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Seven ways Pistorius's attack-dog lawyer mauls witnesses

world Updated: Mar 18, 2014 12:47 IST

Oscar Pistorius's defence lawyer Barry Roux has set his murder trial alight with bruising questioning of state witnesses, but behind the bluster lie a few basic, long-used techniques of cross-examination.

Unearth inconsistencies
No matter how irrelevant or esoteric, Roux is quick to pounce on any inconsistences in a witness's own testimony or compared to that of others. Whatever the specific issue, the aim is the same — to discredit the witness. "Did you hear three gunshots or two-or-three gunshots?"

Do you really know what you know?
Vagueness in testimony is equally seized upon in Roux's cross-examination. If a witness lacks an accurate recollection about one thing, perhaps they can't be sure of anything.

Question authority
Roux has tried to lessen the impact of potentially damaging expert witnesses by proving they are a little less expert than might be assumed. Police forensics expert Gerhard Vermeulen has three decades of experience, but we now know he has never done a course on examining tool marks.

Flip the witness
One key aim of cross-examination is to use state witnesses against the state. Roux has arguably had less success with this tactic than he has with discrediting witnesses, but his questioning led Vermeulen to admit Pistorius first shot through his bathroom door then hit it with a cricket bat -- backing the sprinter's timeline of events.

Prove bias
Some witnesses appeared to show bias against Pistorius during cross-examination, which could jeopardise their testimony's validity. State witness Michelle Burger angrily questioned Pistorius's version of events when Roux probed her memory of hearing screams. He also insinuated forensic expert Vermeulen investigated evidence that only supported the state's argument.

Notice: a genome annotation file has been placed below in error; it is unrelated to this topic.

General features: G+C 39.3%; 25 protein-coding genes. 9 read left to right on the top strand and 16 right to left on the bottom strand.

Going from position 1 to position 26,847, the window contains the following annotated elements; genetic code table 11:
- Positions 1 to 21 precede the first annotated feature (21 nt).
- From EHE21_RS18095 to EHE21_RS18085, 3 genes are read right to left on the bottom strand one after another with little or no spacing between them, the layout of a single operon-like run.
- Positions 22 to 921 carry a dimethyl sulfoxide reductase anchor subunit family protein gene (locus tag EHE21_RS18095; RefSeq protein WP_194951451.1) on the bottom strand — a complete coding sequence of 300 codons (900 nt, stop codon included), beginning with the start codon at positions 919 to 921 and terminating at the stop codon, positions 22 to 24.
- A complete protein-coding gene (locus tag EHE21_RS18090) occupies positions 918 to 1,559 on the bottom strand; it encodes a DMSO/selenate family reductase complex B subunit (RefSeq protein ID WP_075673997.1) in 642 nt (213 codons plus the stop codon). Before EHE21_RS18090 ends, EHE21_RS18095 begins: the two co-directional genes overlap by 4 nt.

Unnerve the witness
Roux used interruptions or apparently unrelated requests to unsettle witnesses. He often used "No, my question is different" and "I am making a different point", and once even asked for a witness's phone records. He goes further than he might in countries with jury trials, where such badgering would be counterproductive.

Roux's linguistic gymnastics often spun witnesses' testimony in his favour. "What do you remember today?" Roux asked one witness, implying they remembered differently before. He also made much of witnesses testifying in their second language and using words apparently in the wrong context. Roux was scathing after police forensic expert Vermeulen said he did not "bother" to probe a certain mark on the bathroom door.